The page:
242 West 41st Street
New York, NY
UPDATE: Thanks to everyone for coming to what turned out to be an interesting session. Audio is here, and video may or may not be coming soon. Ad Week saw fit to dispatch a reporter, who summarized the event quite well.
All this looks like small beer compared to the meltdown here on Wall Street this month, but I was back in Michigan over Labor Day and found myself thinking the state’s huge production incentives program isn’t being fully utilized.
Up North, things are particularly bleak. In the town where my parents stay, Boyne City, 95 people started Labor Day weekend with a pink slip, as LexaMar, one of the biggest corporations in the town of 3500 laid them off on Friday. It made small talk everywhere, downtown, strolling past the classic cars on display, at the police-sponsored drag race at the city airstrip, another midsized manufacturer slicing off jobs as the economy expels another ragged breath.
The one point of light in a state with its biggest industry, automobiles, breaking down, is film production. It’s exceptionally cheap to shoot anything in Michigan right now, and that has ushered in the closest thing to a business renaissance the region has seen in years, at least the latest Band-Aid to create an economic buffer around the doomed car business, like Oakland County Executive L. Brooks Patterson’s Automation Alley plan that began about a decade ago.
Continue reading “Michigan’s Digital Production Divide”
Oh, you know, just another day at the office writing about Radiohead, lasers, and the folks that love them. Last week I talked with James Frost, the director of Radiohead’s new “House of Cards” video. I’m seeing the group play for the first time at All Points West next month; I’ll report back if the stuff from the video is used at all in the live show. It’d be a bit of a shame if it wasn’t; this look is too closely connected to this song to be utilized in a fresh way anywhere else. So Radiohead might as well keep trotting it out with “House of Cards” when they play it live. Come to think of it, as amazing as applying this technology to film the crowd and band during a live performance would be, it’d probably be impossible to render the data in time to produce anything but the crudest preview. But I’m sure you stopped at the link to read Frost say that in our talk and have already ruled out that possibility.
Good thing, too, as who knows whether that LIDAR stuff might cause some impromptu LASIK for audience members, like these dodgy Russian rave lasers.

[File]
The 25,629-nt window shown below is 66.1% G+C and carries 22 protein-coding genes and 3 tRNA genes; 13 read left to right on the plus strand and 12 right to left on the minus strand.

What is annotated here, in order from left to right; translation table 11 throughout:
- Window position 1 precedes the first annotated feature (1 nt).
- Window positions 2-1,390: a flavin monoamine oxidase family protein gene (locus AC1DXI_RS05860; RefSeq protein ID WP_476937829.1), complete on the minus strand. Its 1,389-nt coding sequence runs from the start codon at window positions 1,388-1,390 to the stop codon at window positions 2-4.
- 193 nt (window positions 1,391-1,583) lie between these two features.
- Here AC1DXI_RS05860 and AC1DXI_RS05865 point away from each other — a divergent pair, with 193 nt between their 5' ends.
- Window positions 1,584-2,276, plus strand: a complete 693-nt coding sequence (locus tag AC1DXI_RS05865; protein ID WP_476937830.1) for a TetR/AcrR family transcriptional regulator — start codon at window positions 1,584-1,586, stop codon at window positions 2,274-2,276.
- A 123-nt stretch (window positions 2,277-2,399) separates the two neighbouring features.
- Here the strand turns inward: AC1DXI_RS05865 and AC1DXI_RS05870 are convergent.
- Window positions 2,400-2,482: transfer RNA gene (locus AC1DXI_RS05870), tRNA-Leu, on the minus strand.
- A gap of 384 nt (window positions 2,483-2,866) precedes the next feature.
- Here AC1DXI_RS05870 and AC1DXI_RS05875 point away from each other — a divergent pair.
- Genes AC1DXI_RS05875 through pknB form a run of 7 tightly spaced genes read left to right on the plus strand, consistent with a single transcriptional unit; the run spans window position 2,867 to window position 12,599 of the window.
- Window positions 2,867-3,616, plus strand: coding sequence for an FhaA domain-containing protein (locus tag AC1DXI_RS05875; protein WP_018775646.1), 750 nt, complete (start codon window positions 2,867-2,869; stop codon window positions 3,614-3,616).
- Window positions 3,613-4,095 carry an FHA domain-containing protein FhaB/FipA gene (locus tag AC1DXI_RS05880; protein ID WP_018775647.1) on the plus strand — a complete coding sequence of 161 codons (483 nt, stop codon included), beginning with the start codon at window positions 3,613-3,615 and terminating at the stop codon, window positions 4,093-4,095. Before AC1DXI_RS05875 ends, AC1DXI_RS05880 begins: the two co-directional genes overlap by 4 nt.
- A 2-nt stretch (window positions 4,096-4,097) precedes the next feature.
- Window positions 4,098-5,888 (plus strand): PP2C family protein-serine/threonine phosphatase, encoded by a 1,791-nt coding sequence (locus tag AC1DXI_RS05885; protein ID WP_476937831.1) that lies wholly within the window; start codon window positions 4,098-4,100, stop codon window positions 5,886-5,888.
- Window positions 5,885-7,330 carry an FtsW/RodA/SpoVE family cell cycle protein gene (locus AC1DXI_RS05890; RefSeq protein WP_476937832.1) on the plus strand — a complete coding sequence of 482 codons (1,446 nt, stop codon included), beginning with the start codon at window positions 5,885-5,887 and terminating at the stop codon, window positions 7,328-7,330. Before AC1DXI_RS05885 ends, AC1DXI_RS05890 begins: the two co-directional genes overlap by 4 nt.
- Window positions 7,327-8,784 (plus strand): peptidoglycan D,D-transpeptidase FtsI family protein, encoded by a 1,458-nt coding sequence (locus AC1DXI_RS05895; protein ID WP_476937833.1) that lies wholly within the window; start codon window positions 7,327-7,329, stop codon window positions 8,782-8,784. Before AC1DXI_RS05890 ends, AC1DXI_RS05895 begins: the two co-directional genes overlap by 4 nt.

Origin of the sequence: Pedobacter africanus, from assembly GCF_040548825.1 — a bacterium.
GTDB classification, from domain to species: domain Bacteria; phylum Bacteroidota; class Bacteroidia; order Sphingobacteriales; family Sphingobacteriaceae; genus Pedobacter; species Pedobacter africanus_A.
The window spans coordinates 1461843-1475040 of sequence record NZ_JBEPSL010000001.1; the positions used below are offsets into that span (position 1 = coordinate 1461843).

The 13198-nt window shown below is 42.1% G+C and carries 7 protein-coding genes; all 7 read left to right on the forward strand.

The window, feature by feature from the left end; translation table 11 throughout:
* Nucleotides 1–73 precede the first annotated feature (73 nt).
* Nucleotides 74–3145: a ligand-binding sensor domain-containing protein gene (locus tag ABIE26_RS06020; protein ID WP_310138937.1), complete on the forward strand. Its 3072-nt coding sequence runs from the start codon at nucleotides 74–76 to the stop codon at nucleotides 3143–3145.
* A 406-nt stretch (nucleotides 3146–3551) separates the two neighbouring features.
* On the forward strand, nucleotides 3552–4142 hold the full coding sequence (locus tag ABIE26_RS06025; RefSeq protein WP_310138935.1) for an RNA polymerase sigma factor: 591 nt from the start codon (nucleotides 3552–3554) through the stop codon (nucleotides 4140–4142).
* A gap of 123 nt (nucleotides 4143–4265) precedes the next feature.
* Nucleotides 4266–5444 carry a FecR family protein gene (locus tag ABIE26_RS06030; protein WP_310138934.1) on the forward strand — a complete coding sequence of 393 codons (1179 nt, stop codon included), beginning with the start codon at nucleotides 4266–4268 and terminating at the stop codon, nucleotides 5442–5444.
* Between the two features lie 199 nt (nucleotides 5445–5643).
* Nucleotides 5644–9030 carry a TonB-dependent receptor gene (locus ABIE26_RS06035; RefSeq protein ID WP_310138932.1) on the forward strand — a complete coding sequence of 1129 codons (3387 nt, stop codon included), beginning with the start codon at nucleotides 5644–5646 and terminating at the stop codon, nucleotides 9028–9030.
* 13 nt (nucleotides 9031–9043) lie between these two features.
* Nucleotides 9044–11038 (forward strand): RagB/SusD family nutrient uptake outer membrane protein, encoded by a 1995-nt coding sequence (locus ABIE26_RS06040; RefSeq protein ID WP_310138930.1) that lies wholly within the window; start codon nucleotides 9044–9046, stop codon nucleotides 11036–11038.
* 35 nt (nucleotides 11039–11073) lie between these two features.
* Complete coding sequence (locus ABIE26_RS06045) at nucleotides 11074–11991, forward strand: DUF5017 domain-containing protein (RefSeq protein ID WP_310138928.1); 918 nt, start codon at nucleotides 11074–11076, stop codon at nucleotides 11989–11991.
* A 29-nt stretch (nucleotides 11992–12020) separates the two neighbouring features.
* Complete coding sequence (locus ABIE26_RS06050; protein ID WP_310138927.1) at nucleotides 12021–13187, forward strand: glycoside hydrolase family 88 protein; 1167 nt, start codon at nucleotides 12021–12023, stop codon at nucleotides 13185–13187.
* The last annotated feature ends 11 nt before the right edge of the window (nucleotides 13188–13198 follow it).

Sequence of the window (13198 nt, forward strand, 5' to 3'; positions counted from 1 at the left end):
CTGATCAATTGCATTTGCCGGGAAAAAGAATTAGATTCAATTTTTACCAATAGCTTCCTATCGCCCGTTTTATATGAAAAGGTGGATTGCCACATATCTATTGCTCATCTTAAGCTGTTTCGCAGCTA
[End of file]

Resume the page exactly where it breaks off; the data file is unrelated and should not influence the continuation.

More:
A few months ago I began a flirtation with ffffound after receiving an invite from designer Keita Kitamura. It’s a neat little image bookmarking service created by Keita and Yosuke Abe in Yugo Nakamura’s Tha ltd web design shop. Check out a bit on Yugo I did as part of the Creativity 50 to learn more about them. It’s gotten a great group of beta testers who’ve bookmarked some zany stuff out there. (Though the beta has grown rapidly and now includes lots of random photos of tits off Flickr.)
After playing around with it for a while I figured it’d be excellent if we could get the images to go on Facebook, to spice things up a bit here beyond hatching eggs and super wall videos. So I drew out a little plan of what a simple Facebook ffffound app would do.
Problem is, I’m just coping with English; communicating with Facebook’s guts is a ways away for me. Luckily super Aussie Arnold Almeida found me after a desperate post on a ffffound appreciation group here and whipped up a spiffy little app according to my basic specs. And he’s been awesome enough to maintain it through several ffffound code changes since.
If you’re on ffffound already, now’s your chance to show off all the freaky nonsense you pick up on the web to your facebook buddies. If not, the app will still work! You can put in any user, like ‘yugo’, who’s always got interesting new stuff, which will then show on your page. (Or me, ‘paryshnikov,’ but no guarantee my bookmarks are interesting or new.) Cruise around, have fun, and look at interesting images.
Here’s a piece from the June issue of Creativity I feel came out quite well. Pulling in young talent is a constant source of gnashing whether you’re blogging or running a basketball franchise–but as far as digital marketing goes, it’s time to take the next step from hiring designers and coders who can make things look cool to hiring developers who can form concepts and bring together a team with knowhow to execute higher level things. Software tools. (Like, imagine if Chase built Mint.) There aren’t any great case studies yet as to how these things will look but smart agencies are already thinking beyond microshites to applications.
Here’s the full thing; poke around on the site for more goodies–we were all really proud of the June issue (let me know if you’d like me to send one). I’ve also pasted it below for convenience (erm, and search engines).
Continue reading “Nerd Farming”